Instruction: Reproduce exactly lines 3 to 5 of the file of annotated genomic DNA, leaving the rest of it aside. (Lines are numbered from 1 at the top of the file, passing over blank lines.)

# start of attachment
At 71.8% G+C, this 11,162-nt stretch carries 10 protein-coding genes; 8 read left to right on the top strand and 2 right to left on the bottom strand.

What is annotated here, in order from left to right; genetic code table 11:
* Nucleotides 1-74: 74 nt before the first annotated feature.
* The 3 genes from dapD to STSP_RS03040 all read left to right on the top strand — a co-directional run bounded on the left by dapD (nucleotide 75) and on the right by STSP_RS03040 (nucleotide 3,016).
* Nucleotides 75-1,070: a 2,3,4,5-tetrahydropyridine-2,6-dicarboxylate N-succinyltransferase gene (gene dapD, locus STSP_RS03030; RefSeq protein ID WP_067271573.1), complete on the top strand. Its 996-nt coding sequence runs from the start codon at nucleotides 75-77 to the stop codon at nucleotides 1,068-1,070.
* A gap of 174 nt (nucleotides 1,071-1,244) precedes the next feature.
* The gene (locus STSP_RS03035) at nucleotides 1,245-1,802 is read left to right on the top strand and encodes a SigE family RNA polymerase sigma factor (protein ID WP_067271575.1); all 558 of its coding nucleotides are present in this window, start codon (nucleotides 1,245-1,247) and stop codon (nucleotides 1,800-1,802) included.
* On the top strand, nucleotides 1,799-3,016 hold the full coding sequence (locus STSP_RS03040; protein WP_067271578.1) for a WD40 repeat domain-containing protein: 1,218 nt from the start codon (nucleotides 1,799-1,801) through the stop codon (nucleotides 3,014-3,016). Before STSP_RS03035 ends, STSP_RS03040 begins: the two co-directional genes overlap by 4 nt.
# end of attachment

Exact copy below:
* Nucleotides 1-74: 74 nt before the first annotated feature.
* The 3 genes from dapD to STSP_RS03040 all read left to right on the top strand — a co-directional run bounded on the left by dapD (nucleotide 75) and on the right by STSP_RS03040 (nucleotide 3,016).
* Nucleotides 75-1,070: a 2,3,4,5-tetrahydropyridine-2,6-dicarboxylate N-succinyltransferase gene (gene dapD, locus STSP_RS03030; RefSeq protein ID WP_067271573.1), complete on the top strand. Its 996-nt coding sequence runs from the start codon at nucleotides 75-77 to the stop codon at nucleotides 1,068-1,070.